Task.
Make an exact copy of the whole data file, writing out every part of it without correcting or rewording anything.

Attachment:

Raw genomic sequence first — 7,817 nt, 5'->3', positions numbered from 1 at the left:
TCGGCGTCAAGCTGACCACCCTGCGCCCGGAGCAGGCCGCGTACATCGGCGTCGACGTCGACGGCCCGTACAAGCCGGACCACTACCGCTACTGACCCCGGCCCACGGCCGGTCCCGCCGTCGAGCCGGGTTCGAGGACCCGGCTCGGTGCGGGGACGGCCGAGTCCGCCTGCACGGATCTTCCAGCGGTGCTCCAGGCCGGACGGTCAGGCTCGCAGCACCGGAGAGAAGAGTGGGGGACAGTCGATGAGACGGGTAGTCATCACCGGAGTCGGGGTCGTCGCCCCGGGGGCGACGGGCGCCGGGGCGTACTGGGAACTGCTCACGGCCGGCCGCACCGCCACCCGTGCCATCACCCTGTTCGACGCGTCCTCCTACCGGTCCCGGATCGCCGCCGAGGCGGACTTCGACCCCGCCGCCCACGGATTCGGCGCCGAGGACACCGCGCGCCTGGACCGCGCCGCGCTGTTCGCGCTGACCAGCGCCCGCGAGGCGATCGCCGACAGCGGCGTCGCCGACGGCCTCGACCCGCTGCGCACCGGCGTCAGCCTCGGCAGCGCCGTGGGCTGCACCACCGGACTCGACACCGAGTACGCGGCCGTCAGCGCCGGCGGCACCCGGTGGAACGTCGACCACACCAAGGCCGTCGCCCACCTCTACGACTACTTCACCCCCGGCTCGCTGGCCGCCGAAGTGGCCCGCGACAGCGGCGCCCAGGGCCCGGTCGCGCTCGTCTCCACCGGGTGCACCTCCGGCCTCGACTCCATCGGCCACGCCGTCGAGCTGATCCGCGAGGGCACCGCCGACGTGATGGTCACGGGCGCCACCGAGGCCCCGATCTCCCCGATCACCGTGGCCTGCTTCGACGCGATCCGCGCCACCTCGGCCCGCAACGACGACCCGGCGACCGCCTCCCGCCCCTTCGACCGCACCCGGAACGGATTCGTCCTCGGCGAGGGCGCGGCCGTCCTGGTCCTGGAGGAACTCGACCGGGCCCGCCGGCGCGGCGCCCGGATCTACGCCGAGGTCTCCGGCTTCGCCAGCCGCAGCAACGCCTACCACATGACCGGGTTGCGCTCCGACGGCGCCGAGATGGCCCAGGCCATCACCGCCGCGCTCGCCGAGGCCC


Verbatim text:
Raw genomic sequence first — 7,817 nt, 5'->3', positions numbered from 1 at the left:
TCGGCGTCAAGCTGACCACCCTGCGCCCGGAGCAGGCCGCGTACATCGGCGTCGACGTCGACGGCCCGTACAAGCCGGACCACTACCGCTACTGACCCCGGCCCACGGCCGGTCCCGCCGTCGAGCCGGGTTCGAGGACCCGGCTCGGTGCGGGGACGGCCGAGTCCGCCTGCACGGATCTTCCAGCGGTGCTCCAGGCCGGACGGTCAGGCTCGCAGCACCGGAGAGAAGAGTGGGGGACAGTCGATGAGACGGGTAGTCATCACCGGAGTCGGGGTCGTCGCCCCGGGGGCGACGGGCGCCGGGGCGTACTGGGAACTGCTCACGGCCGGCCGCACCGCCACCCGTGCCATCACCCTGTTCGACGCGTCCTCCTACCGGTCCCGGATCGCCGCCGAGGCGGACTTCGACCCCGCCGCCCACGGATTCGGCGCCGAGGACACCGCGCGCCTGGACCGCGCCGCGCTGTTCGCGCTGACCAGCGCCCGCGAGGCGATCGCCGACAGCGGCGTCGCCGACGGCCTCGACCCGCTGCGCACCGGCGTCAGCCTCGGCAGCGCCGTGGGCTGCACCACCGGACTCGACACCGAGTACGCGGCCGTCAGCGCCGGCGGCACCCGGTGGAACGTCGACCACACCAAGGCCGTCGCCCACCTCTACGACTACTTCACCCCCGGCTCGCTGGCCGCCGAAGTGGCCCGCGACAGCGGCGCCCAGGGCCCGGTCGCGCTCGTCTCCACCGGGTGCACCTCCGGCCTCGACTCCATCGGCCACGCCGTCGAGCTGATCCGCGAGGGCACCGCCGACGTGATGGTCACGGGCGCCACCGAGGCCCCGATCTCCCCGATCACCGTGGCCTGCTTCGACGCGATCCGCGCCACCTCGGCCCGCAACGACGACCCGGCGACCGCCTCCCGCCCCTTCGACCGCACCCGGAACGGATTCGTCCTCGGCGAGGGCGCGGCCGTCCTGGTCCTGGAGGAACTCGACCGGGCCCGCCGGCGCGGCGCCCGGATCTACGCCGAGGTCTCCGGCTTCGCCAGCCGCAGCAACGCCTACCACATGACCGGGTTGCGCTCCGACGGCGCCGAGATGGCCCAGGCCATCACCGCCGCGCTCGCCGAGGCCC